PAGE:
This first field is about 300 yards across, the second is slightly further across.  As you leave this field you may find that the next one you enter contains sheep. This third field is about 400 yards long and you should follow the line of the hedge just to your left.  I found that the temporary fence to contain the sheep was very close to the field edge and the narrow gap was a little awkward.  If this fence is still there you may be able to step over it and walk just inside it where you have a bit more room.  Leave this field in the far left-hand corner to enter another field which is about 150 yards straight across and opens up to your left  Go straight across this to the end of a line of trees and from there enter another more enclosed field .  This field is only 100 yards across, mostly surrounded by trees and you should stay on the left hand side by the hedge.  The way out only becomes apparent as you get close to the far side of the field where you will see a gap in the corner.

Leave the field in this corner where you cross a dyke and go straight over the next field for 200 yards.  Leaving this field you come to the rugby club.  Cross the rugby pitches towards the large clubhouse pictured below but pass to the left of all these buildings going almost straight on aiming for the obvious gap in the hedges you see ahead. You go very close to a small hut by the pitch just before going through the gap in the hedge.  This leads to another set of pitches which you go straight across in the same direction you have been walking.  The prominent spire of the church next to Newark Market place shows how near you are to finishing the walk and may give you an extra spring in your step.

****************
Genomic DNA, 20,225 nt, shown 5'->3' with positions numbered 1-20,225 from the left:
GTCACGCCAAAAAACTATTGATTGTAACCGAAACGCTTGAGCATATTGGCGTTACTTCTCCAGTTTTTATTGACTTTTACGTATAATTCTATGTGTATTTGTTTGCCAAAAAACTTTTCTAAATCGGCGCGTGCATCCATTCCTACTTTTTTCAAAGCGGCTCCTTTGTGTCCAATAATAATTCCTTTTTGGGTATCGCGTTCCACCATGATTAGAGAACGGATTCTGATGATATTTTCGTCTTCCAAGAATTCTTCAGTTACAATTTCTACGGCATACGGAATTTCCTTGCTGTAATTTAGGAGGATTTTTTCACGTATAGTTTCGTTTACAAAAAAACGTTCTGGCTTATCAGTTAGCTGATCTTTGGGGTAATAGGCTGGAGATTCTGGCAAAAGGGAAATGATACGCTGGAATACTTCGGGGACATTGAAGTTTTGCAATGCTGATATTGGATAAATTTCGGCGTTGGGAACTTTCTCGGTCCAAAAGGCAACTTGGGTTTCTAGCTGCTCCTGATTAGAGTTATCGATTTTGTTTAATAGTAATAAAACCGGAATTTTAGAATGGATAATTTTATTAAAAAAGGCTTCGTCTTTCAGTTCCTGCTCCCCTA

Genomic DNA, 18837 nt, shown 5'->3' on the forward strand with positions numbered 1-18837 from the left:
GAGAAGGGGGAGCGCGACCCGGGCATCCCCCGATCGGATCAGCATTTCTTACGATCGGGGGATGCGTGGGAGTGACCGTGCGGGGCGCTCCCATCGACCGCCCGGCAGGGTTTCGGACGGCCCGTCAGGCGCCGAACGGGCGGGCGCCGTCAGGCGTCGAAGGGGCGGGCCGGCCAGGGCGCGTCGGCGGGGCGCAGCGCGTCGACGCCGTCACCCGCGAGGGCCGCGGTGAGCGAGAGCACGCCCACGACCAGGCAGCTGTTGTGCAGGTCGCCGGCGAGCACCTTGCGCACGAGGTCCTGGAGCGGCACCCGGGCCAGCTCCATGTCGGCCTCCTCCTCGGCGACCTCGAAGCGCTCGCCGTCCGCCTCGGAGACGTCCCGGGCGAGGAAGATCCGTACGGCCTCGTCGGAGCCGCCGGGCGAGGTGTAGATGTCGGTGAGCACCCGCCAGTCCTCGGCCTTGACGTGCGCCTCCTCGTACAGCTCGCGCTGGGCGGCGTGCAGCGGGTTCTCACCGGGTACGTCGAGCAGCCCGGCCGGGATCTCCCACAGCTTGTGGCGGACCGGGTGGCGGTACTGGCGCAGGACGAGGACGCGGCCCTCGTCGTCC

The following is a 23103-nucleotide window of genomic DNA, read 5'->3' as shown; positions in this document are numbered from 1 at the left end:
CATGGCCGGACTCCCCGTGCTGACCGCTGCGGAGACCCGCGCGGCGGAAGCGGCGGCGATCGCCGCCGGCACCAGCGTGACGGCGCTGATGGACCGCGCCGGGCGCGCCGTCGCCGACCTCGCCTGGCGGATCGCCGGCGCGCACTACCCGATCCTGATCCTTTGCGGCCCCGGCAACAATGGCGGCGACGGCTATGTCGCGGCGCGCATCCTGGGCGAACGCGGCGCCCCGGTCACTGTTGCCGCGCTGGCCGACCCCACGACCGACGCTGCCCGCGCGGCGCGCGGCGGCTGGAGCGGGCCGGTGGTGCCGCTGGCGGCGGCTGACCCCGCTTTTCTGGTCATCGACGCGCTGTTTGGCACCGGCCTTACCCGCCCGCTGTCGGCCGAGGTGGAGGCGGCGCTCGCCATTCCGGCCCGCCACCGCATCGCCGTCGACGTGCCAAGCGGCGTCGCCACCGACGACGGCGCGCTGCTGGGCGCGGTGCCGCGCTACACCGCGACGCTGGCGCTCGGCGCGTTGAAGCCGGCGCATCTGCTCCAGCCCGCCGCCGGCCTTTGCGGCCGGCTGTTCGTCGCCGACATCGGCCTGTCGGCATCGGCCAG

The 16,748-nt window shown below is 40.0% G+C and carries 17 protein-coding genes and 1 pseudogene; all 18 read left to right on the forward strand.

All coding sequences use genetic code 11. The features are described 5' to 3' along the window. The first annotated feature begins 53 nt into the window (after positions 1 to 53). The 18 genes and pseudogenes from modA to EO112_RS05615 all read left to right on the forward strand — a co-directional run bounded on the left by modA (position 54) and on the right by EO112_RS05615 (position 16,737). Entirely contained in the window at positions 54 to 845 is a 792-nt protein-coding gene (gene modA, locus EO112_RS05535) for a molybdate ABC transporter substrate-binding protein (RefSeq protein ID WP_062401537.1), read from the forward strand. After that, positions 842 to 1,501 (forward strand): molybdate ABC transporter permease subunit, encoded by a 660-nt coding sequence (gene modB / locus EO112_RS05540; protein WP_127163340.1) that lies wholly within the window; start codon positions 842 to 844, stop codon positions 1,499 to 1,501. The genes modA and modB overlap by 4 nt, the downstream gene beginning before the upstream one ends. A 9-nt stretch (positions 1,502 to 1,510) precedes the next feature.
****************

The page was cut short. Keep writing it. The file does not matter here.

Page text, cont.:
Newark Rugby Club

Newark Rugby Club

At the end of these pitches you go up some steps to reach the A617 again.  Very carefully go straight across the road and down some more steps on the far side. Cross the corner of a small field to reach a slightly larger grassy field which you should go straight across.  This brings you to another potentially busy road, the Newark by-pass (A46).  Cross this carefully and enter another small field.  Go straight across this and through the treeline at the far side.  Going up a bank brings you onto the old Kelham Road at the end of a cul-de-sac.  Keep going almost straight on and follow the road for 300 yards all the way to the far end where it meets the main road into Newark, bearing right at the small fork in the road near the main road.  Turn right at the end and go over the level crossing next to Newark Castle railway station.

Continue alongside the main road passing the Cattle Market on the right and soon reaching the bridge over the river Trent.

Newark Castle

Walks in Central Notts – Walk 46: Upton, Southwell and Rolleston along the River Greet

19 May

This is a walk which is mainly around fields and tracks around Upton and Southwell near the river Greet and Southwell racecourse.